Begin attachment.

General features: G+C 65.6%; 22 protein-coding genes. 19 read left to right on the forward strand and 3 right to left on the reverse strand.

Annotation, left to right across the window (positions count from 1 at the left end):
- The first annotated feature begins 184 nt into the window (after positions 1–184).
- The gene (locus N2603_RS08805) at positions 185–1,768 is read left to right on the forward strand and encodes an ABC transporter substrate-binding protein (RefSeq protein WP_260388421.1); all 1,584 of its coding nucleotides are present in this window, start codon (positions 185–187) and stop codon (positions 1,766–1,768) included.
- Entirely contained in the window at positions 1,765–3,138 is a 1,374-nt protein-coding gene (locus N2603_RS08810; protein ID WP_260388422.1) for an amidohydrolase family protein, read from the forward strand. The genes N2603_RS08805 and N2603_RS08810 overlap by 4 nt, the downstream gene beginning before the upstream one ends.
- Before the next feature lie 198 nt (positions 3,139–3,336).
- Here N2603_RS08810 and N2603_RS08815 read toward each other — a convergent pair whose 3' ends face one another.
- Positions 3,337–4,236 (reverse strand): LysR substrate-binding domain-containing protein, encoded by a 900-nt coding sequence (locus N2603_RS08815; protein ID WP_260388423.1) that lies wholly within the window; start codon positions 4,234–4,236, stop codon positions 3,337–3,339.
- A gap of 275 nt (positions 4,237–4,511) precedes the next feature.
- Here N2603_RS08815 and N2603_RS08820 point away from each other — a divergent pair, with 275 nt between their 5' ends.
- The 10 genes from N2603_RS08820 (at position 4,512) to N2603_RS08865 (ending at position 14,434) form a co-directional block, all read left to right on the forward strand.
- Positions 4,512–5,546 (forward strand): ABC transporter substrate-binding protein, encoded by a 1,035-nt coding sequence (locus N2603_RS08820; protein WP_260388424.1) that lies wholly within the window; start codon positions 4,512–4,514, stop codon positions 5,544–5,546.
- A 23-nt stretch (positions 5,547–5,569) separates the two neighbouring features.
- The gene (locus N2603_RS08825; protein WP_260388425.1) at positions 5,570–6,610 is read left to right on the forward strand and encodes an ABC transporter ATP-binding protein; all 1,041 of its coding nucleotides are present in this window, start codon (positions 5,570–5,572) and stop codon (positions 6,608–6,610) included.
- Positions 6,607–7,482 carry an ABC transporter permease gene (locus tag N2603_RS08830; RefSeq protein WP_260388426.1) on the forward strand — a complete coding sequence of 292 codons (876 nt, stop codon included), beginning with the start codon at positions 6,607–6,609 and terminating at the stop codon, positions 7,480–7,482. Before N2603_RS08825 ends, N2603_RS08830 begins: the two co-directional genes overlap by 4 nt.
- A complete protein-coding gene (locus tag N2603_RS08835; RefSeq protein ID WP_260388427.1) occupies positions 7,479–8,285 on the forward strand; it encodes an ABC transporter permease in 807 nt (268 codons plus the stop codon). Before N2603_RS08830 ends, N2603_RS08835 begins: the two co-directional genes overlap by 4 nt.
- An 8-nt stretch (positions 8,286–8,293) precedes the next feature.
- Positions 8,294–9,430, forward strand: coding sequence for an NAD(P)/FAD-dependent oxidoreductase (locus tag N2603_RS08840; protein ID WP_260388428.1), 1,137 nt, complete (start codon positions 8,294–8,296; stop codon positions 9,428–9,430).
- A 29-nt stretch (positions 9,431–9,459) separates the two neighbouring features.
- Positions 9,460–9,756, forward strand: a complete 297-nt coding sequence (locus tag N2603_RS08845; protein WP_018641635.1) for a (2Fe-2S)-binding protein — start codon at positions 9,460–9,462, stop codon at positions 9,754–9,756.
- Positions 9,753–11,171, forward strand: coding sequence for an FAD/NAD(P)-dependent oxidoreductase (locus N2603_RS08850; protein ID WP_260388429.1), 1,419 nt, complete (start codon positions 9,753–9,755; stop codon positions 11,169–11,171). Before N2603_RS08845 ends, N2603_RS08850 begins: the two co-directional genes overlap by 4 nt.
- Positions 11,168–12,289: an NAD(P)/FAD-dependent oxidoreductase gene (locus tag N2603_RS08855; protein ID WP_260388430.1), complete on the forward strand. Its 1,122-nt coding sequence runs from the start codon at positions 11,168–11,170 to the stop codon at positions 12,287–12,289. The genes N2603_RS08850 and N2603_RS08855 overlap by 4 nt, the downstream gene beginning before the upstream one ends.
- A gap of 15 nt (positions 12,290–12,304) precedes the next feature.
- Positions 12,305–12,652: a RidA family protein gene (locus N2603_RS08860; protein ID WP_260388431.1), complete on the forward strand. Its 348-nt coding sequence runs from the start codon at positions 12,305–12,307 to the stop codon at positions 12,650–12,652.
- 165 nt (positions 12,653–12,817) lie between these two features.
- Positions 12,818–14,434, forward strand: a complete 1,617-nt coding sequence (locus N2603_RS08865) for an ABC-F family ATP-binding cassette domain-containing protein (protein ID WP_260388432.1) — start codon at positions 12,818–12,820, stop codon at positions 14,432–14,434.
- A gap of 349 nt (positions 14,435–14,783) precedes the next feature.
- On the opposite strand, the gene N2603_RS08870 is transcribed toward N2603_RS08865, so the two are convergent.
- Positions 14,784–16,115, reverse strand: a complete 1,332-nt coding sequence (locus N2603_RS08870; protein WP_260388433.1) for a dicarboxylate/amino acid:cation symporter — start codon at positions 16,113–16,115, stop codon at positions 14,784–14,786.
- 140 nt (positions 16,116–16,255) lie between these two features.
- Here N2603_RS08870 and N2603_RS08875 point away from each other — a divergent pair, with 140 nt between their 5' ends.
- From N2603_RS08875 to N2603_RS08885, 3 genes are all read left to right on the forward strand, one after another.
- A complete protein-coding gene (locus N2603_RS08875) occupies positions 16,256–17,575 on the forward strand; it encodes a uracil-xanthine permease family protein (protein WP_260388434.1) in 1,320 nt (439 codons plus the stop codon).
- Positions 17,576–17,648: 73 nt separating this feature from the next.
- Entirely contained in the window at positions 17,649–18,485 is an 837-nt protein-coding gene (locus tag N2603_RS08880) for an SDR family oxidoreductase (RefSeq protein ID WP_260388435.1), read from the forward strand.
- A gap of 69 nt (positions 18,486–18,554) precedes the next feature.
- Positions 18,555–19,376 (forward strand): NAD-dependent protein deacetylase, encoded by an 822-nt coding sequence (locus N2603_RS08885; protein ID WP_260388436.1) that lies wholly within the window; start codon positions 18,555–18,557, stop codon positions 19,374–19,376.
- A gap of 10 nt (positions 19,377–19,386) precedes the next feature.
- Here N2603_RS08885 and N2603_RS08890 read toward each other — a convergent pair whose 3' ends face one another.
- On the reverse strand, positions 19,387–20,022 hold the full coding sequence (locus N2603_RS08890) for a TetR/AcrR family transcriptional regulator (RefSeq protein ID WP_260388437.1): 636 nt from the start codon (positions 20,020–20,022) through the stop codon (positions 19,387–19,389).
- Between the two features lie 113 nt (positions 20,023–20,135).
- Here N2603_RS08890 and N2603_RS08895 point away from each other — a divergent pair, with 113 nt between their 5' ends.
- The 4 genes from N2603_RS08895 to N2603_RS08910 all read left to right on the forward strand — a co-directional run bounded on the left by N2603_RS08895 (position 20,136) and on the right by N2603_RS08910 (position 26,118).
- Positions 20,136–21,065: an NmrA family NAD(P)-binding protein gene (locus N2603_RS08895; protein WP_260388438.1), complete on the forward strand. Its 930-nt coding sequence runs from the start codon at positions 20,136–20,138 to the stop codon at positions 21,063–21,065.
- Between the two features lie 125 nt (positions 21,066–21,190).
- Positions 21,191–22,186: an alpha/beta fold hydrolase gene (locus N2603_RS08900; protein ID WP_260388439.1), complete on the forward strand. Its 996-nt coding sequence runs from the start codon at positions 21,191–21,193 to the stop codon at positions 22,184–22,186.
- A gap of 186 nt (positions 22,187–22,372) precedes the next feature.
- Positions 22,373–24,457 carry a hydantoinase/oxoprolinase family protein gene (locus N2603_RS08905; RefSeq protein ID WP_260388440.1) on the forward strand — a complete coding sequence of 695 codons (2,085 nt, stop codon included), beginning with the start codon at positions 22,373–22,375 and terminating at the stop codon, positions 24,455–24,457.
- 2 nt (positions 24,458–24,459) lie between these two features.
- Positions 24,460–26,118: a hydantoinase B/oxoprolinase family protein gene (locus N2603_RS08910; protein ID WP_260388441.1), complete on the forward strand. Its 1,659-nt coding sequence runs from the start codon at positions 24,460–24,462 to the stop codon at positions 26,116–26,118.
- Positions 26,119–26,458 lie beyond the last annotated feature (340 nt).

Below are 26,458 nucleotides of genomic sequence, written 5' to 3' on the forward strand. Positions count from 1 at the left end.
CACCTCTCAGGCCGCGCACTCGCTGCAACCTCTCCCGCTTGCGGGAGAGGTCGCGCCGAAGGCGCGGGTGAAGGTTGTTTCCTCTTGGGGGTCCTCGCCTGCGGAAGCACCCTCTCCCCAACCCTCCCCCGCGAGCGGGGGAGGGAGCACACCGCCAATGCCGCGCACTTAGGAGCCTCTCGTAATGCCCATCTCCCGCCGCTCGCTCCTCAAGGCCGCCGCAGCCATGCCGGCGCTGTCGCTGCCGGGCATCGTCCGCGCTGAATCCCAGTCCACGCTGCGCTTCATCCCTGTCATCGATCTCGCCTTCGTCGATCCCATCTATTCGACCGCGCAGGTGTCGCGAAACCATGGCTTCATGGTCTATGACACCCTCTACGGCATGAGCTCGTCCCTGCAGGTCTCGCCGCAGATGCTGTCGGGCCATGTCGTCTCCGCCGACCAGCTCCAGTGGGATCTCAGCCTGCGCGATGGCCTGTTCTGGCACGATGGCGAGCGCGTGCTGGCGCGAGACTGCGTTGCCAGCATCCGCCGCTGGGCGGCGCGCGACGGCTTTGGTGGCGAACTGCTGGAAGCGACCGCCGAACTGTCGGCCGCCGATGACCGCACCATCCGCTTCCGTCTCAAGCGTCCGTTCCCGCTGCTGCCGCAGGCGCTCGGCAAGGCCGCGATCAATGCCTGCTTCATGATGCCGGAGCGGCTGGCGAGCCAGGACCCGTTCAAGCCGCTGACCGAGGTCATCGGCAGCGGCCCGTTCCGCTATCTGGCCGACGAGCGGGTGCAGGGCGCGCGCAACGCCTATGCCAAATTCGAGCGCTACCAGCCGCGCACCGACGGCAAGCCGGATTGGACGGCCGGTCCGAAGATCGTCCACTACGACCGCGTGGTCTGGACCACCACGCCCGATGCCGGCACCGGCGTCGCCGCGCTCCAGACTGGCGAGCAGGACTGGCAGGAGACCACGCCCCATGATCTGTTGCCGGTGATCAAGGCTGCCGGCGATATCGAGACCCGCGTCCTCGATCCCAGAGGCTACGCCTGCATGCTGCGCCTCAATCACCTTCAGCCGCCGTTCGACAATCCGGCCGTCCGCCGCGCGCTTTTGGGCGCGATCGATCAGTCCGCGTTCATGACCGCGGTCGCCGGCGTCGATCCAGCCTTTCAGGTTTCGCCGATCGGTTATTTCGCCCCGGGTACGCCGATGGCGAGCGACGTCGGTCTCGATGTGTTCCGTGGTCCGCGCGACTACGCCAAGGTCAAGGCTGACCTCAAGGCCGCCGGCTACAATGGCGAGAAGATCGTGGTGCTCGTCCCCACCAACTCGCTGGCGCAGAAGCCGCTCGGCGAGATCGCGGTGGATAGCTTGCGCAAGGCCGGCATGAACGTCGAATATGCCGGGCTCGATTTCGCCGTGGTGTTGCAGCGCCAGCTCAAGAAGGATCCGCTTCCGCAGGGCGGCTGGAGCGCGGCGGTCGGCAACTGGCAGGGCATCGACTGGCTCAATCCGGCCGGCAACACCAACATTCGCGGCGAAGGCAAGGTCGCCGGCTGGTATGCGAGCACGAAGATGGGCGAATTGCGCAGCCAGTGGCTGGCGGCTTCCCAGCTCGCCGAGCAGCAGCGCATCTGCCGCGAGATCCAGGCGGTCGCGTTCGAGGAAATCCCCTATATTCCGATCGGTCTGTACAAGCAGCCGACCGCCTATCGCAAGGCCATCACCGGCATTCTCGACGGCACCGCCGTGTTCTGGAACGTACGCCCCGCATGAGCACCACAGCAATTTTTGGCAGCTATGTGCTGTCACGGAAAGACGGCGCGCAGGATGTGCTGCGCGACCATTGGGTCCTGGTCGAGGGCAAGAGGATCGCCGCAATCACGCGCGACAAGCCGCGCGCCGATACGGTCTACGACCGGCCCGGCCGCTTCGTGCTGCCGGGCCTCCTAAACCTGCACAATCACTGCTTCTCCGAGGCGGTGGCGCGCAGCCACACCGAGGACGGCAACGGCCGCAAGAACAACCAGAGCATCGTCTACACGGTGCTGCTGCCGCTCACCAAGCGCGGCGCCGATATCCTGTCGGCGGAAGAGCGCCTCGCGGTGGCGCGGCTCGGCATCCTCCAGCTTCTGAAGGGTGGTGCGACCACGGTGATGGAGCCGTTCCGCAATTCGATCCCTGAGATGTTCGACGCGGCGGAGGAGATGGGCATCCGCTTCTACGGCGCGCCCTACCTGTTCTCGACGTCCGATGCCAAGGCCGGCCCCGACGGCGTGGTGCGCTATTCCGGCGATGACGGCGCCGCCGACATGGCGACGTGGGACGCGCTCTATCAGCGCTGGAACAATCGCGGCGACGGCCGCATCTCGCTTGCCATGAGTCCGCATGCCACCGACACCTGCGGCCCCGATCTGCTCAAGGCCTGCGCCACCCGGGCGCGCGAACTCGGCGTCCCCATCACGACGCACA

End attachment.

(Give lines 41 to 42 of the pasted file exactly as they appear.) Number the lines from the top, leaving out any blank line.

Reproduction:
- Between the two features lie 113 nt (positions 20,023–20,135).
- Here N2603_RS08890 and N2603_RS08895 point away from each other — a divergent pair, with 113 nt between their 5' ends.